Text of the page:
How Do We Compare With the U.S.?In 2014, the age-adjusted Utah rate (37.8 per 100,000) was not statistically different from the U.S. rate (36.5 per 100,000). U.S. data were obtained through CDC WONDER.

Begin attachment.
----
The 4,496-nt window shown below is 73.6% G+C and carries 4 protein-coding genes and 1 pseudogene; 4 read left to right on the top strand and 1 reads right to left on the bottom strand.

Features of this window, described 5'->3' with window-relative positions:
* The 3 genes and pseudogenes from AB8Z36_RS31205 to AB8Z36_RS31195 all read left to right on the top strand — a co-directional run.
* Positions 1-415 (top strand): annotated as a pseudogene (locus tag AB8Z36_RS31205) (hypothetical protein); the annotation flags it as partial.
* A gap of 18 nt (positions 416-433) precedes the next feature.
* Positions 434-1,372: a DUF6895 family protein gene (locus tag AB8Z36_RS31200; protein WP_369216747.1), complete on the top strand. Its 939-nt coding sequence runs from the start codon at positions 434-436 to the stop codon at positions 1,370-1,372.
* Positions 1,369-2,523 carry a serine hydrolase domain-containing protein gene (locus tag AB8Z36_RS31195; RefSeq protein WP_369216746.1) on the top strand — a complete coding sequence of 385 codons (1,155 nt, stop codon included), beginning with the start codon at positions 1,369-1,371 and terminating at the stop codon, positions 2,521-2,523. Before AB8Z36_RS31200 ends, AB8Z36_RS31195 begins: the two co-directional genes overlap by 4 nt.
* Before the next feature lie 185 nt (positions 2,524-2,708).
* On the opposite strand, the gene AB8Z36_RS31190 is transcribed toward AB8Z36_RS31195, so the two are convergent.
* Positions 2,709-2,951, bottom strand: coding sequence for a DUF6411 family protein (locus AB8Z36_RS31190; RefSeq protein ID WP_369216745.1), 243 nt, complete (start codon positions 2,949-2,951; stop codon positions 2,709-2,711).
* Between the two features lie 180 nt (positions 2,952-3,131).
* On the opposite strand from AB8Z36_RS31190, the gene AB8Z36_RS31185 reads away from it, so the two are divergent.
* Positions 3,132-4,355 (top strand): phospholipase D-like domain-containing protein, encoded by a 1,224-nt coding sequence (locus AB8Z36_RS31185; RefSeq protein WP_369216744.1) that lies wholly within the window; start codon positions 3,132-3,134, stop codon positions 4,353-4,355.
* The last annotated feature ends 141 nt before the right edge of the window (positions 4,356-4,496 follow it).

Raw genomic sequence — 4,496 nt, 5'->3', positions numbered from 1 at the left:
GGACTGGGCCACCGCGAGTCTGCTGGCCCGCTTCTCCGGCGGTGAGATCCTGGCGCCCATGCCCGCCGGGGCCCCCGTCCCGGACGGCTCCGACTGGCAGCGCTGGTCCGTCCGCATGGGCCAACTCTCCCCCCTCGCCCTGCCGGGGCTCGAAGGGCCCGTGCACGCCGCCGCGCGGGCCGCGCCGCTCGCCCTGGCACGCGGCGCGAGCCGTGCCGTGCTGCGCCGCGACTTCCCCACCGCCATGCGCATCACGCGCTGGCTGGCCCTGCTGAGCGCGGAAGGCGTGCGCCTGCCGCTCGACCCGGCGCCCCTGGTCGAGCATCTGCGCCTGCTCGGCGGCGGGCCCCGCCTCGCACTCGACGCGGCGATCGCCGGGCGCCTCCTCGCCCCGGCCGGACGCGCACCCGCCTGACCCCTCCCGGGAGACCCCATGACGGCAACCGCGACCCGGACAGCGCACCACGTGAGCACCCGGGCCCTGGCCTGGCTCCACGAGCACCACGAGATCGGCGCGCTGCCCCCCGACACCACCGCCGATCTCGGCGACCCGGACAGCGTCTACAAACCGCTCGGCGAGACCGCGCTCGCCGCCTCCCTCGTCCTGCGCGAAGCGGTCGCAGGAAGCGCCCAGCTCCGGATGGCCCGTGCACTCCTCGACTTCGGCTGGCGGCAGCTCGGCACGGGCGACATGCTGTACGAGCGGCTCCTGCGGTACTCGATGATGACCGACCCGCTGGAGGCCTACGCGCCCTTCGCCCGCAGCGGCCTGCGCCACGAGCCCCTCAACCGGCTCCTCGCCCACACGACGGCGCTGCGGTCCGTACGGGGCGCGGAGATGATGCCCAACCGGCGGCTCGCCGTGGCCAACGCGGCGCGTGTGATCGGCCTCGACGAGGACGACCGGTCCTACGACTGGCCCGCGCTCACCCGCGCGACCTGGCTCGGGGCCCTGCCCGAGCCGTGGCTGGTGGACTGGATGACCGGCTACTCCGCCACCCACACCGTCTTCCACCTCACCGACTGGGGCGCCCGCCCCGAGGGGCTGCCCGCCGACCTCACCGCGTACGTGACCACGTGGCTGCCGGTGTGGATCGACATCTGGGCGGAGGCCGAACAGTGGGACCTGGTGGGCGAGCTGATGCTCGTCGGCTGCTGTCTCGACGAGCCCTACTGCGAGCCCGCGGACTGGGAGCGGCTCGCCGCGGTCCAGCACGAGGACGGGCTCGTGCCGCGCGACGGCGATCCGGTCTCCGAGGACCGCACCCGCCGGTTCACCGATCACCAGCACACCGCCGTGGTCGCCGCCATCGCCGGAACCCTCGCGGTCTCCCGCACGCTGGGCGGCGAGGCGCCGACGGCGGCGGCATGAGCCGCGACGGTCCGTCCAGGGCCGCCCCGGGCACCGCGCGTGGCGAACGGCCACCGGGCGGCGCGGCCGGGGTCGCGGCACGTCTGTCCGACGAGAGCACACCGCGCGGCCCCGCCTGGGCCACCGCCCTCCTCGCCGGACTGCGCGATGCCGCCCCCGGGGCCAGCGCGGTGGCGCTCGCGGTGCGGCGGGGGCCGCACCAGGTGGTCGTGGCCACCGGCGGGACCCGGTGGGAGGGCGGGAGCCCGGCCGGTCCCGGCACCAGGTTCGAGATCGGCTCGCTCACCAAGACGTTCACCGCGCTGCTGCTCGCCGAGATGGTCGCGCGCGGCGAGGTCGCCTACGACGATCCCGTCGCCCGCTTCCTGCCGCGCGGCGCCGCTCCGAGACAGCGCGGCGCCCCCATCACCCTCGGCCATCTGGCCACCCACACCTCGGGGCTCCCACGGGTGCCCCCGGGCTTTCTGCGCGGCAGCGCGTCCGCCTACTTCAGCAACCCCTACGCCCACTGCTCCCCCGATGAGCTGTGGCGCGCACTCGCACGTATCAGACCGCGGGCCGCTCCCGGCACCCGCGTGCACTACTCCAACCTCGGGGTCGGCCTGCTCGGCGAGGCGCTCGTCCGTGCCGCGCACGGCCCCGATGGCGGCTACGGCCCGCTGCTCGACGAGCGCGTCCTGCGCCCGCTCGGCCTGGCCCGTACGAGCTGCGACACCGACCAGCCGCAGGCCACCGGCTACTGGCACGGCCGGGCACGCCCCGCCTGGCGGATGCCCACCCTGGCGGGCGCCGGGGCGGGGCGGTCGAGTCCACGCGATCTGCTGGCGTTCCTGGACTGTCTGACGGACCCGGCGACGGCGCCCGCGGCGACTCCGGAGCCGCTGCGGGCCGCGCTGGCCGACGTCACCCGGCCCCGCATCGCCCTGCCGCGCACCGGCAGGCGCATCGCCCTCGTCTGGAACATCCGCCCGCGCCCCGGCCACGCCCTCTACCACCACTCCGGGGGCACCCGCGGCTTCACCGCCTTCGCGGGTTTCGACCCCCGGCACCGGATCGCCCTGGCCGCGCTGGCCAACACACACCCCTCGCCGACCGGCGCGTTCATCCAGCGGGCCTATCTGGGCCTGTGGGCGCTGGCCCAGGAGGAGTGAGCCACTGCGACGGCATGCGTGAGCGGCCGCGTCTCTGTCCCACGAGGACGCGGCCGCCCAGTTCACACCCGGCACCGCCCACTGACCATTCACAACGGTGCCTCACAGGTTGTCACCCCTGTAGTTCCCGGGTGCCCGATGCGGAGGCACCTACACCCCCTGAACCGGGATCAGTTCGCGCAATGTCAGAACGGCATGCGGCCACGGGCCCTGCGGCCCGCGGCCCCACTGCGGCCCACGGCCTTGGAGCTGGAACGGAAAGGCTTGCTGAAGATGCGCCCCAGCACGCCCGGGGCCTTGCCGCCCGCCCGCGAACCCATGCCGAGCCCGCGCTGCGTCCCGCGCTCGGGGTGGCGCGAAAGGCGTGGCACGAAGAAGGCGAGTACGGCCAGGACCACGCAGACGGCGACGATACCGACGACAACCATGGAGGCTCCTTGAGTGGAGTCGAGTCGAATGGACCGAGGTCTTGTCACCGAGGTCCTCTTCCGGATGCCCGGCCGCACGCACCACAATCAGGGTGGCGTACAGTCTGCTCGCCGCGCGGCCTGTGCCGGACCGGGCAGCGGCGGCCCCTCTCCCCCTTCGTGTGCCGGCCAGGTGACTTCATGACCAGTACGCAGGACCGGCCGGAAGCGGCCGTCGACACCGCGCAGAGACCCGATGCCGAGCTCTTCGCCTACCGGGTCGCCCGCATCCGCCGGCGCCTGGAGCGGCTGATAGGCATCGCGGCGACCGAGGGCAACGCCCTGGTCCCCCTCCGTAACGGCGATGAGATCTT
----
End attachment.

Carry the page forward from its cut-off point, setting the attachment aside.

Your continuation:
What Is Being Done?The Healthy Living through Environment, Policy, and Improved Clinical Care Program (EPICC) was formed in 2013, consolidating three Utah Department of Health programs (Diabetes Prevention and Control Program, Heart Disease and Stroke Prevention Program, and the Physical Activity, Nutrition, and Obesity Program). The purpose of the consolidation was to ensure a productive, collaborative, and efficient program focused on health outcomes. EPICC aims to reduce the incidence of diabetes, heart disease, and stroke by targeting risk factors including reducing obesity, increasing physical activity and nutritious food consumption, and improving diabetes and hypertension control. The program is organized around four domains: *Domain 1: Epidemiology and Surveillance--gather, analyze, and disseminate data and information and conduct evaluation to inform, prioritize, deliver, and monitor programs and population health. *Domain 2: Policy and Environment--environmental approaches the promote health and support and reinforce healthful behaviors (statewide in schools and childcare, worksites, and communities). *Domain 3: Health Systems--Health system interventions to improve the effective delivery and use of clinical and other preventive services in order to prevent disease, detect diseases early, and reduce or eliminate risk factors and manage complications. *Domain 4: Community Clinical Linkages--Strategies to improve community-clinical linkages ensuring that communities support and clinics refer patients to programs that improve management of chronic conditions.[[br]] [[br]] The primary program strategies include: *Increasing healthy nutrition and physical activity environments in K-12 schools *Increasing healthy nutrition and physical activity environments in early care and education (childcare/preschool) *Increasing healthy nutrition and physical activity environments in worksites *Improving awareness of prediabetes and hypertension for Utahns *Improving the quality of medical care for people with diabetes and hypertension *Improving the linkages between health care providers and supporting community programs for Utahns with diabetes and hypertension *Improving access and availability to community health programs for Utahns with diabetes, hypertension, and obesity *Improving care and management of students with chronic conditions in Utah schools